The restyled minivan goes on sale August 3, priced $1,000 higher for the LX trim and $400 higher for others.
The facelifted 2021 Honda Odyssey will arrive in showrooms on August 3, and it will be a bit dearer to the pocketbook than the outgoing minivan. A new base price of $31,790 (plus $1,120 destination) makes it $1,000 more expensive than the 2020 model, but it also represents more minivan for the money
While the base 2020 Odyssey LX used to make do with simple halogen headlights and no collision intervention technology, all 2021 trims will get standard LED lighting and Honda Sensing active safety and driver-assistance technology. Those LED lamps are also a new addition to the EX and EX-L trim levels (which already came standard with Honda Sensing). As such, prices for those models rise only $400, to $35,190 (EX) and $38,460 (EX-L). The 2021 Odyssey Touring is $42,500, down a surprising $2,560 relative to 2020, while the Odyssey Elite’s price rises $400 to $47,820.
Not only is Honda Sensing now standard on every Odyssey trim level, it’s also been optimized with an improved sensor that adds pedestrian detection to the forward collision monitoring and automatic emergency braking system. Traffic sign recognition is another new addition to the suite of active safety features that also includes lane departure warning, lane-keep assistance, and road departure mitigation.
That’s a comprehensive suite of safety and driver-assist technology for a $31,000 minivan. The likewise-facelifted 2021 Chrysler Pacifica will get similar standard tech, although it will come with the blind-spot monitoring that will only be standard on Odysseys EX and above. Of course, pricing for the 2021 Pacifica hasn’t been announced yet, though the 2020 model starts at $34,405.
Gallery: 2021 Honda Odyssey
The hybrid-only 2021 Toyota Sienna will also boast standard safety features that mirror the Odyssey, with pricing likewise unannounced – the 2020 model started at $31,640. The only way to get forward collision warning in a 2021 Kia Sedona is to jump into the much more expensive SX trim ($41,500). As such, we predict the Odyssey LX to be the cheapest way to get active safety in a 2021 minivan – and one of the least expensive three-row vehicles of any kind with driver-assist.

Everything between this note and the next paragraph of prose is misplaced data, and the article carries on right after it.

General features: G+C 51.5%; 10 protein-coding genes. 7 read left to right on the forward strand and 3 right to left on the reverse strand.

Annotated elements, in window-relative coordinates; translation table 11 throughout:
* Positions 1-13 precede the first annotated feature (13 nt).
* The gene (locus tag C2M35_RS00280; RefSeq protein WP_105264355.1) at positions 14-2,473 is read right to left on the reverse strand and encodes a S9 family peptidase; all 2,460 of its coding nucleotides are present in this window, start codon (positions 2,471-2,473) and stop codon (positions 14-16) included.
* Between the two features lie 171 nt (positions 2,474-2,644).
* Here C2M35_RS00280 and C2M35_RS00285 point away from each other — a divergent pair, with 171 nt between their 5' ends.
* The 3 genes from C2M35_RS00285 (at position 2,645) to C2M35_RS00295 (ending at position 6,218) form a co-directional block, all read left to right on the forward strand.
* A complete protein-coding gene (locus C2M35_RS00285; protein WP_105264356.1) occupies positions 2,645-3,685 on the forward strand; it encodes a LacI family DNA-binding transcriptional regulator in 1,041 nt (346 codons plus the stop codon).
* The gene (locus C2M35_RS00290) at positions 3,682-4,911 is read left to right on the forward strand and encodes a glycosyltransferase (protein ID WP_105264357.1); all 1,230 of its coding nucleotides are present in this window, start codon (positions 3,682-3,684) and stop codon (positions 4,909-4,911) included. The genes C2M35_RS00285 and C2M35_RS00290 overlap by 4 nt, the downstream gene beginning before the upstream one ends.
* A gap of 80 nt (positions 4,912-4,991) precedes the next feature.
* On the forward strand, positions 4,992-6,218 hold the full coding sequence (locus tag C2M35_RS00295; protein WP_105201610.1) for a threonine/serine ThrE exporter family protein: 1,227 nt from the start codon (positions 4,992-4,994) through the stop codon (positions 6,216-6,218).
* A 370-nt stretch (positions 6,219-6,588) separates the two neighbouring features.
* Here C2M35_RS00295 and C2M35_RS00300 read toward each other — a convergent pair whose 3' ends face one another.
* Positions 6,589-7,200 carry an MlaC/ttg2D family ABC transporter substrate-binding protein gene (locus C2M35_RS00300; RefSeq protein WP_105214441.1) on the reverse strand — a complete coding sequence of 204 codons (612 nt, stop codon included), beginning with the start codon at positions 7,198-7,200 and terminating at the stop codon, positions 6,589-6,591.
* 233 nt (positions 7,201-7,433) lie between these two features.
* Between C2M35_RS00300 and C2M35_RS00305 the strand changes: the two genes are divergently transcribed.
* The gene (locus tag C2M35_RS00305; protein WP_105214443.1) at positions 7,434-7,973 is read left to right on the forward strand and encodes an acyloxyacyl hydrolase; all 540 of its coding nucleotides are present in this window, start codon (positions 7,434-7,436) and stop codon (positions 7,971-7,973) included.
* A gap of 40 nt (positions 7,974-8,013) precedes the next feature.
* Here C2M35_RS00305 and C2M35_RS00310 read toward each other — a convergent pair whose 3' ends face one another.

Family-Friendly Interior Tweaks
Cabin refinements for 2021 include a redesigned second row folds flatter than before for easier removal and improved cargo flexibility – although the Pacifica’s Stow-N-Go seating is likely still the versatility champion in this area. The backs of the third-row seats now feature integrated shopping bag hooks, a nifty feature seen on other minivans that helps keep groceries upright and unspilled when driving home.
The Odyssey EX gets redesigned seats, while the leather-lined EX-L is made more comfortable thanks to adjustable front-passenger lumbar and more stylish with contrast-color stitching on all three rows. The EX-L and above also get storage pockets on the second-row outboard seatbacks, perfect places for little Brangelina to stash spare gummy bears or organic whole-grain oat cereal rings.
The Odyssey Touring and Elite get piano-black trim for 2021, as well as a USB charger for the third row (bringing the total to five). Meanwhile, the top-rung Elite gets contrast piping for its leather upholstery – perforated in the first and second rows, thanks.
Honda is proud of the Odyssey’s standard three-place middle row with a removable center seat, which reportedly can accommodate three child restraints thanks to anchoring tethers in each position. On EX models and above, Honda Magic Slide comes standard, allowing the two outboard seats to slide together or to one side or the other, improving passenger space and loading flexibility when the center seat is removed.
The minivan's other top trump card, the onboard HondaVac crumb picker-upper, will be standard on the top-rung Elite only for 2021, even though it used to be found on the Touring as well. That could be part of why that model's price got slashed for the upcoming model year, and we wish Honda would offer the vacuum cleaner as an option on lower trims.
The 2021 Odyssey won’t be the only updated van on the market, joining the facelifted Chrysler Pacifica and wholly redesigned Toyota Sienna. A new Kia Sedona is also expected for 2022, helping keep the dwindling – but still important – minivan market fresh. Against such contenders, the nicely priced Odyssey should be a reasonable value as one of the cheapest vans on the market (only the Chrysler Voyager is appreciably less expensive, and it won’t come with most active safety tech).
We should get behind the wheel of the 2021 Honda Odyssey soon, and we’ll report back when we do. Driving-wise, it should behave very similarly to the current van, particularly since it's motivated by the same 3.5-liter V6 and 10-speed automatic, a pairing that routes 280 horsepower and 262 pound-feet (209 kilowatts and 355 newton-meters) to the front wheels.